acquaint myself with the Spirit of India", or "I don't know", or "Marx
wasn't fulfulling me". Which are all true but here I am reading about
Thomas Weber walking around Delhi, going to Gandhiji's Samadhi
(cremation site) and seeing the poor masses touch their foreheads to
the simple stone slab (which reads, simply, "Hai Ram") and, of course,
here I am upstairs at three in the afternoon crying. When I didn't cry
when I left my mother Suhara in Kerala or my real mother Bharti in
Sequim or my lovers here or there or any project or employment. Or any
sunrise or concert or meeting any amount of poor, sick, deranged, or
otherwise troubled souls.
But there's something about Gandhiji and Vinobaji and all these old
men I'm meeting who walked five or fifteen years with either that
makes me cry every time, every day. Crossing into the ashram to get a
book and walking by the oversized postcard replica from New York,
addressed simply to "Mr. Gandhi / India", that makes me weep.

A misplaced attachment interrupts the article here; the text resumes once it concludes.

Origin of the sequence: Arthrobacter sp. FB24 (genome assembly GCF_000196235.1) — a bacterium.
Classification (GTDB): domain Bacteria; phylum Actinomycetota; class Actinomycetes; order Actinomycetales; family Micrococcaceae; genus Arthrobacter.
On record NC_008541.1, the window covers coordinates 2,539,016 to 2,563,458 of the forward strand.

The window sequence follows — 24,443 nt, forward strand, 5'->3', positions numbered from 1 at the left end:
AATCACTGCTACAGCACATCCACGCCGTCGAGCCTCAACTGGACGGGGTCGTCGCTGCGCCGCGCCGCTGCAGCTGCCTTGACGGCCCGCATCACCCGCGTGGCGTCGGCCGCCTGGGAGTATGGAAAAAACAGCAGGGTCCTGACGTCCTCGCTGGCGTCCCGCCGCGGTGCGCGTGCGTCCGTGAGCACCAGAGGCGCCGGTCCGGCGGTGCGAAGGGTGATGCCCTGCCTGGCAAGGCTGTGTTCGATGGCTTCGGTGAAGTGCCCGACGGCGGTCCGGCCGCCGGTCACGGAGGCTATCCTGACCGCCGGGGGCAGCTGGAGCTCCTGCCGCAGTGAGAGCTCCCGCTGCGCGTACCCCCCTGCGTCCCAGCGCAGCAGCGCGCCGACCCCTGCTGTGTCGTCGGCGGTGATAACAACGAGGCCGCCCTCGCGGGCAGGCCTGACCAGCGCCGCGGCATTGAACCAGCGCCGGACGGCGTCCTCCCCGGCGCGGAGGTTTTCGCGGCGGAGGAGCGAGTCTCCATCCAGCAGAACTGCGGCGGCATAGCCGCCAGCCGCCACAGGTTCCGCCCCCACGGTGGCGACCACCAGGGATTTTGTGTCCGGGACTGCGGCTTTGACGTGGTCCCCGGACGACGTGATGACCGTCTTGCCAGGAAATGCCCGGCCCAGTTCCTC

Which is probably why I went on that walk eleven months ago and
probably why I'm having such a hard time getting started on this next
02 February 2007
in maharastra brings me through overbooked trains and hard sweet guava
to the industrial wasteland of modern gujarat with companions chanting
compassionate songs of freedom and noting the only ahimsa and navjivan
left in the land of gandhi are the names of the trains.
which isnt true because theyre all our people and all lands are the
land of gandhi. which isnt helping gujarat's case much and neither
does the billboard outside "the largest caustic lye factory in india"
which claims i am breathing clean air as i ride by, stalled into
silence at the furnace dragon spitting black bile into dusty air and
no crowds cheering MEGAWATT to make everything a dream or spectacle or
something else that we can be ironic or alright about.
manchester vs the epa: smokestacks are too dirty to be spectacular.
you can write to me for one month at:
c/o manav sadhana
sabarmati gandhi ashram
and afterwards at
83 lost meadow
sequim, wa 98382
in the intervening month (which we call march) i will be not/here
space/time body/mind and request all hard correspondence be sent to
the ashram in sequim.